Hoof care, foot disorders, and lameness issues have evolved greatly since the original Hoof Atlas was published over a quarter century ago. With that in mind, the International Lameness Committee developed a new Dairy Claw Lesion Identification guide with support from Zinpro Corporation. The committee was comprised of 20 leading foot health professionals from 15 countries. The guide includes photos and detailed descriptions for 14 common claw lesions to help streamline and drive more accurate on-farm diagnosis. This article, featuring material from the guide, is designed to aid in on-farm lesion identification efforts and improve foot health management.

This article serves as a guide to help identify 14 common claw disorders that are divided into two groups - noninfectious and infectious.

Effective claw lesion management starts by evaluating which category - infectious or noninfectious - is most prevalent on a dairy farm. Then, recording which of the ten noninfectious or four infectious diseases are taking place on a hoof and in which zone will lead to proper treatment. Corrective-action plans must be appropriate for the specific foot health issue. For example, using a footbath to treat and prevent a noninfectious lesion will not remedy the issue. So what are the common reasons that lesions occur?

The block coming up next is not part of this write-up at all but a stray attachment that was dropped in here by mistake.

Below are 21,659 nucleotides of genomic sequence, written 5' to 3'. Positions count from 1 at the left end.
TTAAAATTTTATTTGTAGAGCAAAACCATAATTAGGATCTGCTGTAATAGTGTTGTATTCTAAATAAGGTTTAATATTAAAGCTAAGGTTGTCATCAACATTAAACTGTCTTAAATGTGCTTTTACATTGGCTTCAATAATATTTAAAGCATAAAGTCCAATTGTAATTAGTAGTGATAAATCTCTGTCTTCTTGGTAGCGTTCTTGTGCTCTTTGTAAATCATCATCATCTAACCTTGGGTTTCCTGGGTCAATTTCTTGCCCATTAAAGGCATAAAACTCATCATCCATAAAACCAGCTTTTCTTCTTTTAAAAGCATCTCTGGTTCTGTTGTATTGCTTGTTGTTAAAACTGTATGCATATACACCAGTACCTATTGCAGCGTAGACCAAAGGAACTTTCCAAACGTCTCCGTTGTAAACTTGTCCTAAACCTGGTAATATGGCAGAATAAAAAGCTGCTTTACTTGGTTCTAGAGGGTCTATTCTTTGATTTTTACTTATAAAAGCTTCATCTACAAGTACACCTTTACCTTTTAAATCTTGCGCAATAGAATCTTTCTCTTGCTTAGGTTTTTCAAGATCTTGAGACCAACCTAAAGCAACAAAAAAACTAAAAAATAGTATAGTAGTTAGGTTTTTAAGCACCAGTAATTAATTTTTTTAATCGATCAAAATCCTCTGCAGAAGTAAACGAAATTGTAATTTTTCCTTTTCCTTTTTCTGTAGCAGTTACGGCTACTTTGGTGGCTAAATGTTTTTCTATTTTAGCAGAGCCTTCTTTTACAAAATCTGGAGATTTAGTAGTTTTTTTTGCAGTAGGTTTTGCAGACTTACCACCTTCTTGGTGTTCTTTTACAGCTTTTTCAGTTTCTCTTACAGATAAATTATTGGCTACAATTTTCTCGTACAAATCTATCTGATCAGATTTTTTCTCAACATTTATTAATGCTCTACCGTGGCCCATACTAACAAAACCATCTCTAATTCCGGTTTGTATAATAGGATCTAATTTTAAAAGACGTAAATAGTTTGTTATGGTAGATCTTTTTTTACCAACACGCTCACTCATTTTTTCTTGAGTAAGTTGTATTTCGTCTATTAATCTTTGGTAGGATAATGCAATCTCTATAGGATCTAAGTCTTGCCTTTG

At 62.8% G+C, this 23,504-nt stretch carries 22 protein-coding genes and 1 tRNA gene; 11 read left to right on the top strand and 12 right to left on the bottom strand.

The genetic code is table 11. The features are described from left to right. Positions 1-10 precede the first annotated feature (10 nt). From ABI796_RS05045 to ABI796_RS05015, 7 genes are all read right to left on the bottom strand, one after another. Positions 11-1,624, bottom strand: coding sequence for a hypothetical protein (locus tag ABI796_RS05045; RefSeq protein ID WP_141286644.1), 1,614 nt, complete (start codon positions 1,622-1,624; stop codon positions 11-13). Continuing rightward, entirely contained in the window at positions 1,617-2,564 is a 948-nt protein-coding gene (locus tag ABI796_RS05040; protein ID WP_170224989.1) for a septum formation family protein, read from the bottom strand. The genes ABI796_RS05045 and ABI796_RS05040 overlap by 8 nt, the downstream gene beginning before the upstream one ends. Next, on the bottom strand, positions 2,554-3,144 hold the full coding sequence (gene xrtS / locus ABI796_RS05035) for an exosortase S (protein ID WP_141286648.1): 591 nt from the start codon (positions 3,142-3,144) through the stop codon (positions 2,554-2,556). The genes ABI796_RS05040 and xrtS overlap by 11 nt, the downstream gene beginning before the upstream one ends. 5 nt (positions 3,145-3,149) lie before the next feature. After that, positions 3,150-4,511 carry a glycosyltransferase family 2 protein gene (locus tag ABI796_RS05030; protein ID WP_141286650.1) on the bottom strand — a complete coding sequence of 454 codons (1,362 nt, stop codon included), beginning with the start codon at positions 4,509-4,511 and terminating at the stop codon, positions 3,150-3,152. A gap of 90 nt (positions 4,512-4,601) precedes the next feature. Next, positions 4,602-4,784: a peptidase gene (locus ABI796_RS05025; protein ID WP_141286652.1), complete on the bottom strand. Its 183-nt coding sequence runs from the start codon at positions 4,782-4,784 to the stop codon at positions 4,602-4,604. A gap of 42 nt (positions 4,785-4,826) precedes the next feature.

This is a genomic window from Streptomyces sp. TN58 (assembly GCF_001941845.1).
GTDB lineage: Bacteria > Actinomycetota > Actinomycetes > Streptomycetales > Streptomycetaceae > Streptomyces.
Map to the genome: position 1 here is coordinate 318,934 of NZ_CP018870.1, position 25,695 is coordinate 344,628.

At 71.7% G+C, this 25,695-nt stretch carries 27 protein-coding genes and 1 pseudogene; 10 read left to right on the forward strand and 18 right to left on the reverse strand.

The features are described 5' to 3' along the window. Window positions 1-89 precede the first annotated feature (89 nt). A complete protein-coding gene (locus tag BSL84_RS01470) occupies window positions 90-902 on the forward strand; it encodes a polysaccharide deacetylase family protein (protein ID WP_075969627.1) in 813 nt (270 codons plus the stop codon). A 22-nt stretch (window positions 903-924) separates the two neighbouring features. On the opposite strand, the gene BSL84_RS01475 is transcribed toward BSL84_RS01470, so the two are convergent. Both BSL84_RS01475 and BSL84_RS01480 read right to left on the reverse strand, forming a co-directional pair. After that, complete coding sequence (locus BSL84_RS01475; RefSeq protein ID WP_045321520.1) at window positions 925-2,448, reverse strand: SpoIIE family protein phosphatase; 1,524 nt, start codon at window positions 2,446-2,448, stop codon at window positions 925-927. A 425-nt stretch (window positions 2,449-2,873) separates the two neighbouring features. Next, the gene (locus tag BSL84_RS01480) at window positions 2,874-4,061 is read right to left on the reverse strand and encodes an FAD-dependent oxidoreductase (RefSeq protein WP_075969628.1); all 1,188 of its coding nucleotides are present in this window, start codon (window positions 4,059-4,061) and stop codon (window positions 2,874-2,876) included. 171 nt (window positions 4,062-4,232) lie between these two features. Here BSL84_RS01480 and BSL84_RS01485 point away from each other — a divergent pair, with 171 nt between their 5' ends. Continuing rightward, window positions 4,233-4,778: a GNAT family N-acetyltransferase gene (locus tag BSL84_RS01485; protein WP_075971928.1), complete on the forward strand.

Potential causes of noninfectious lesions:
  • Lack of claw trimming, infrequent claw trimming, or improper claw trimming
  • More than three hours per day spent standing in the holding area, stall area, and/or excessive time locked in headlocks
  • Poorly designed stalls creating discomfort
  • Insufficient lying time
  • Limited access to feed due to overstocking or insufficient feed bunk space
  • Flooring conducive to excess horn wear
  • Nutritional factors, such as feeding excessive amounts of rumen-fermentable carbohydrates, lack of effective fiber, excessive amounts of protein, TMR sorting, inconsistent feeding times, and inadequate trace mineral status
  • Postcalving metabolic disorders such as milk fever and ketosis
  • Heat stress, resulting in lower rumen pH and cows spending more time standing
  • Abrupt transition (nutrition and environment) from dry to lactation period
  • Potential causes of infectious lesions:
  • Wet conditions
  • Poor foot hygiene
  • Presence of infected animals in the herd
  • Poor footbath management
Another key component of this guide is the single letter acronyms for each lesion. Previously, most systems were based upon two letters. However, most herd management software programs support a single-letter recording system. If the dairy industry can more accurately and consistently describe and record both the lesion and the precise location on the claw zone with the help of this guide, then dairy producers can put together more effective programs to minimize dairy cattle lameness.

Click on the link to see the photos of the various hoof conditions.

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